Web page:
The most interesting part of the print revolution is not the changes that are mentioned above. The most interesting part is the impact that these changes had the social, political, religious and economical domains. That is its lasting legacy. I want to discuss some of the critical impacts or movements that the printing press was responsible for. The printing press wasn’t a sufficient condition for the below mentioned impacts but it was certainly a necessary condition. The printing press revolution alone couldn’t have produced these impacts but it played a major role in making it happen. Following are some of the impact:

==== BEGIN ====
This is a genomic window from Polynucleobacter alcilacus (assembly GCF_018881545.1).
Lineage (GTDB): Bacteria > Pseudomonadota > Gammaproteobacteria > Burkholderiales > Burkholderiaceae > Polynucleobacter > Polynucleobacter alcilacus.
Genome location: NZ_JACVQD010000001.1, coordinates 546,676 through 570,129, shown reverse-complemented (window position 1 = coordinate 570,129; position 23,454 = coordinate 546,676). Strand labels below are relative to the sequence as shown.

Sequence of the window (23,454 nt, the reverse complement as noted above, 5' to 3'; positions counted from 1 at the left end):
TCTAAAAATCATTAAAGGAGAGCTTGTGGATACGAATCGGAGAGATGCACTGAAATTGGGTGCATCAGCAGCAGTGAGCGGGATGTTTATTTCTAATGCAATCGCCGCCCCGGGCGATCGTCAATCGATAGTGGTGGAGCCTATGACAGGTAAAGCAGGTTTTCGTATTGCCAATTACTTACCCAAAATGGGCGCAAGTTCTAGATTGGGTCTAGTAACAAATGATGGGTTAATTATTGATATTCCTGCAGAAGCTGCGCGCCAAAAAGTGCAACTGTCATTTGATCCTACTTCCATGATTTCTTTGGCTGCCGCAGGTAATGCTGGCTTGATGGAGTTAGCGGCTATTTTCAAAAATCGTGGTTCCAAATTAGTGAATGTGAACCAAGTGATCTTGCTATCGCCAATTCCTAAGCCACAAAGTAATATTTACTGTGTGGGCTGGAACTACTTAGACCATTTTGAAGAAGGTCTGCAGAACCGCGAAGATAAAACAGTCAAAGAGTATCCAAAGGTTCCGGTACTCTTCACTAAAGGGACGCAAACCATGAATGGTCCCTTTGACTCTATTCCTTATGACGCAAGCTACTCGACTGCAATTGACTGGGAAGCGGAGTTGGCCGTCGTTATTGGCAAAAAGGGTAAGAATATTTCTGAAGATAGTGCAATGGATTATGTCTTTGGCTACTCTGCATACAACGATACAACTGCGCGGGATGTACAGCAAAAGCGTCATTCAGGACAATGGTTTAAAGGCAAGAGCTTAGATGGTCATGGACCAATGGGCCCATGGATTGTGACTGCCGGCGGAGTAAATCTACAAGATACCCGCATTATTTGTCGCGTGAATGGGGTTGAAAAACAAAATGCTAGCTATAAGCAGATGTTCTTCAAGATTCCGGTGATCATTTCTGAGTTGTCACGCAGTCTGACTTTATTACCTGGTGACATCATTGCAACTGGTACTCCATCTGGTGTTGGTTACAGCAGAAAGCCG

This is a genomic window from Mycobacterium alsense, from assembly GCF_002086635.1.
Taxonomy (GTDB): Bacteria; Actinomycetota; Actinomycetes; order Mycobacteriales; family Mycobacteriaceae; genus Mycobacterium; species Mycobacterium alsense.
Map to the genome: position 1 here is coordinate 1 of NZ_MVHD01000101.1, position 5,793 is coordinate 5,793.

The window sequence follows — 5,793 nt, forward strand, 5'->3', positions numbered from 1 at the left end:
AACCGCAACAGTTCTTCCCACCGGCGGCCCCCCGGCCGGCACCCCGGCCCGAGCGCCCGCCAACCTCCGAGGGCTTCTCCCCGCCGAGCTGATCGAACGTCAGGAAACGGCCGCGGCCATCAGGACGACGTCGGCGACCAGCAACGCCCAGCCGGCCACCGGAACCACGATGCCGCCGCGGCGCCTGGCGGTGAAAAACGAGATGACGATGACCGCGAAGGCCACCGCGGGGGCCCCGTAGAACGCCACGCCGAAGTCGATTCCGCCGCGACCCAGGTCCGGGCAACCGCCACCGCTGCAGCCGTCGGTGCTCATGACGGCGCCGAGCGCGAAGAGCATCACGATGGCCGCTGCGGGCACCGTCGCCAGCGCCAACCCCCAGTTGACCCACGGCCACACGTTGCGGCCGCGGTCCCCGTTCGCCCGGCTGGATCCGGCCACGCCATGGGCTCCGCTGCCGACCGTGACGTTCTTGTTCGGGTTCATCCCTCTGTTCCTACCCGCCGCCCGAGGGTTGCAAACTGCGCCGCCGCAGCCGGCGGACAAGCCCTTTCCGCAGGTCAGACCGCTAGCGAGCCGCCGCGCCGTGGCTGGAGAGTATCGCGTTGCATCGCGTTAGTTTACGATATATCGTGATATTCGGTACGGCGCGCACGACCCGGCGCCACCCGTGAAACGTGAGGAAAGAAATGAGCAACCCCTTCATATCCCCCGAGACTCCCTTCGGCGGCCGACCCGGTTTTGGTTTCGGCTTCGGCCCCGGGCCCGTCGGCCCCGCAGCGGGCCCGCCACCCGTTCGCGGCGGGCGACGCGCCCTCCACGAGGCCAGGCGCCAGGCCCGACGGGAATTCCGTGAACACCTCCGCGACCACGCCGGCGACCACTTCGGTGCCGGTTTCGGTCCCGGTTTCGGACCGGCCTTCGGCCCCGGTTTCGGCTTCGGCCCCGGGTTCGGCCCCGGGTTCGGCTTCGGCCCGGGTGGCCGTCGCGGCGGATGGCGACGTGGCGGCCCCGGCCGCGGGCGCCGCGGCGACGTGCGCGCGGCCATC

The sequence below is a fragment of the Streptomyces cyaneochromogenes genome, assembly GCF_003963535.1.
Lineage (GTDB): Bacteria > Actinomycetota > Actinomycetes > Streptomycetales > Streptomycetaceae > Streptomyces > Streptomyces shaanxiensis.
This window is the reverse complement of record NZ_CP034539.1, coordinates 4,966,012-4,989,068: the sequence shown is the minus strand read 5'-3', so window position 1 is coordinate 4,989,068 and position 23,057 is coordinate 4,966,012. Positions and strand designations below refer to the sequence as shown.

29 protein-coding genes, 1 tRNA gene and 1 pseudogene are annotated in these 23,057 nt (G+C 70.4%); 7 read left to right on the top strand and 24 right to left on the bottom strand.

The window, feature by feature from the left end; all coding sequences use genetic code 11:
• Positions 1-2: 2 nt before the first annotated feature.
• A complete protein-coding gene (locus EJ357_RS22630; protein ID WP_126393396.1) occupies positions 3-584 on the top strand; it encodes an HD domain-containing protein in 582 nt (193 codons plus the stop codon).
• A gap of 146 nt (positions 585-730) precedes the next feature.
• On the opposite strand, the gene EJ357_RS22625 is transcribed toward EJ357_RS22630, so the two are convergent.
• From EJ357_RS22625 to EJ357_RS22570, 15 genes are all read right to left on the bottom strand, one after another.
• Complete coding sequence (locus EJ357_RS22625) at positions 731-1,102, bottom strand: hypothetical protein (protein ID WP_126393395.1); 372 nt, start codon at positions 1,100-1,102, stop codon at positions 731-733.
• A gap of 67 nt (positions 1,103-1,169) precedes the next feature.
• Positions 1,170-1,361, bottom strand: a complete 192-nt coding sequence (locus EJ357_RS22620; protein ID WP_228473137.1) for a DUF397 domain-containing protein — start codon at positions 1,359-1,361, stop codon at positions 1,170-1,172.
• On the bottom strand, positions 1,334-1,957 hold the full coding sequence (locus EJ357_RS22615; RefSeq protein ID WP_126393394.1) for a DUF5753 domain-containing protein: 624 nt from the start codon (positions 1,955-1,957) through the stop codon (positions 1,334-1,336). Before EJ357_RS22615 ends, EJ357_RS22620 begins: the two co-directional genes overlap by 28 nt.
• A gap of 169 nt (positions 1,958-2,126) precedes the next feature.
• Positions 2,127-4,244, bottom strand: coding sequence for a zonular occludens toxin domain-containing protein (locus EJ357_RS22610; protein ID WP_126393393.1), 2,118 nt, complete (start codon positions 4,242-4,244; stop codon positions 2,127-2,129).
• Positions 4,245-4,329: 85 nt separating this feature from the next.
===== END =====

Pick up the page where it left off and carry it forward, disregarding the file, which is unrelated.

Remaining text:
1.      Reformation Movement: In the early part of the 16th century the Roman Catholic church was engaged in selling “indulgences” (reduction of punishment due to forgiving sins) to raise money to build St. Peter’s Basilica in Rome. Martin Luther, a German monk protested this practice by formulating 95 theses that asked controversial questions like - “Why does not the pope, whose wealth today is greater than the wealth of the richest Crassus, build the basilica of St. Peter with his own money rather than the money of poor believers?” Luther posted a copy of the 95 Theses on the door of the Castle Church in Wittenburg and within weeks these 95 Theses were spread all over Europe. The print technology played a major role in distributing these Theses. Martin Luther was soon followed by other reformers like John Calvin and others and this ended up forming a new sect in Christianity referred collectively as “Protestant”. The protestant reformers encouraged owning and reading of Bible that was readily available due to print technology. The Reformation also played a critical role in the development of new ideas in philosophy and science. Before Reformation the Roman Catholic Church controlled ideas and anybody challenging church’s authority were considered heretics. After reformation many protestant countries accepted the freedom of religion and engaged in spirited discussion of ideas. They also printed and distributed critical books across Europe.  It is interesting to note that many of the prominent scientists came from protestant countries.